China’s Communist Party is cracking down on phone users by blocking words “sensitive to the state”—such as “Almighty God”—and deactivating numbers.
A former employee of the largest state-owned telecommunications provider has revealed how the regime is monitoring citizens’ calls and messages on mobile phones.
“If one says anything deemed unfavorable to the CCP, he or she will be punished,” Mr. Li, a former employee of state-owned China Mobile Online Services Company told Bitter Winter. Li, who recently resigned from the company, asked to remain anonymous for fear of retaliation.
While working for China Mobile Online Services, he and 500 other employees monitored all messages and phone calls for sensitive information. Any employee who discovered critical remarks towards the CCP or any other leaders would review it and send to authorities.
“If anyone were not careful enough and missed a piece of sensitive information, this would result in the deduction in monthly salary and year-end bonus,” he said. “I usually had to handle more than ten thousand pieces of information every month. It was unavoidable to make mistakes, at least one or two a year.”
Users who were caught with critical remarks could have their services disabled. “If users wanted to reactivate their service,” Li said, “they have to go to a China Mobile service center with their ID card and write a statement promising never to share any sensitive information again.”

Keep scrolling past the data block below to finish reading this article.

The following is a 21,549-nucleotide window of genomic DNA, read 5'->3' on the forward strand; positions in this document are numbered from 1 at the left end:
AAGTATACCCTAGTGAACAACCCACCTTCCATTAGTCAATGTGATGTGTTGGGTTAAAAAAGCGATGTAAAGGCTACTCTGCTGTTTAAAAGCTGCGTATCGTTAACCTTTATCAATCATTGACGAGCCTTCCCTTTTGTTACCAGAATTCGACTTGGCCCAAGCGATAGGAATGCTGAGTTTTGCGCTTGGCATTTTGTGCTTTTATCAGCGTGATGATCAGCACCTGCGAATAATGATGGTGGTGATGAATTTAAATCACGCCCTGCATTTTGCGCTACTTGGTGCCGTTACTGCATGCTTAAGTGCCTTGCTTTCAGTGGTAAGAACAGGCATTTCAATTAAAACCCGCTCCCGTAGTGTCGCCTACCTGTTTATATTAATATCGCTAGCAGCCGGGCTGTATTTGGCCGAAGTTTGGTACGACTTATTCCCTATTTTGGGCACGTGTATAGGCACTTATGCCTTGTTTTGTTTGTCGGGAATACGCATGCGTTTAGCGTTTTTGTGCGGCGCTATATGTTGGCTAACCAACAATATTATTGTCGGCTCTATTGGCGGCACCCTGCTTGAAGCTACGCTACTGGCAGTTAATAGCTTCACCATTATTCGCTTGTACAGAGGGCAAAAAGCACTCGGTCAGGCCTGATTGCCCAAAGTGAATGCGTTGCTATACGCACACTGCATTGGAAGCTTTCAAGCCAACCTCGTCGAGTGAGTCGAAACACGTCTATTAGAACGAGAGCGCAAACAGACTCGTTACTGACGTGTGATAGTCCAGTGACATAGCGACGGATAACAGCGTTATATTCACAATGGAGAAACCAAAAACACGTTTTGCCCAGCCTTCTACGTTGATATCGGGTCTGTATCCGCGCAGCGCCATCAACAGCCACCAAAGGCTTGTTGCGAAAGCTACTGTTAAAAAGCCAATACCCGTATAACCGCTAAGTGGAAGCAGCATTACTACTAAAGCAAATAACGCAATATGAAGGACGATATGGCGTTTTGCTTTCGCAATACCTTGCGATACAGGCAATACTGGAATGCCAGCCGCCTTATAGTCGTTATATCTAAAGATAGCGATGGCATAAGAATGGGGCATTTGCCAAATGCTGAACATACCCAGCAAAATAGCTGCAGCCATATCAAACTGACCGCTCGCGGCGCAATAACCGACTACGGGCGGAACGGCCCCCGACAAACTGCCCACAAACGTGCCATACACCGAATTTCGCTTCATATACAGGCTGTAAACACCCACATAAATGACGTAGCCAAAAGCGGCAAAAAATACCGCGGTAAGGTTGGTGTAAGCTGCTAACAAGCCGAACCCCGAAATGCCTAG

If the comments are deemed more damaging, authorities can enforce harsher penalties. Li told the story of a Chinese resident who tried to cross the border but was caught by authorities who ripped up his passport. He was told that he could not continue traveling because he had made damaging remarks about the CCP.
The censorship has increased throughout the years. On December 1, the state announced a new requirement forcing all phone users to scan their faces when registering for new mobile services and thus keep track of their citizens. The CCP claims the new law will “protect the legitimate rights and interests of citizens in cyberspace.” But many citizens disagree.
“There is simply no privacy in China. Social media, calls and messages on mobile phones are all under surveillance,” Li said. “Every person is monitored and controlled under the pretext ‘to crack down on harassment.’”
China ranks number 27 in Open Door’s list of top 50 countries where it is most deadly to be a christian.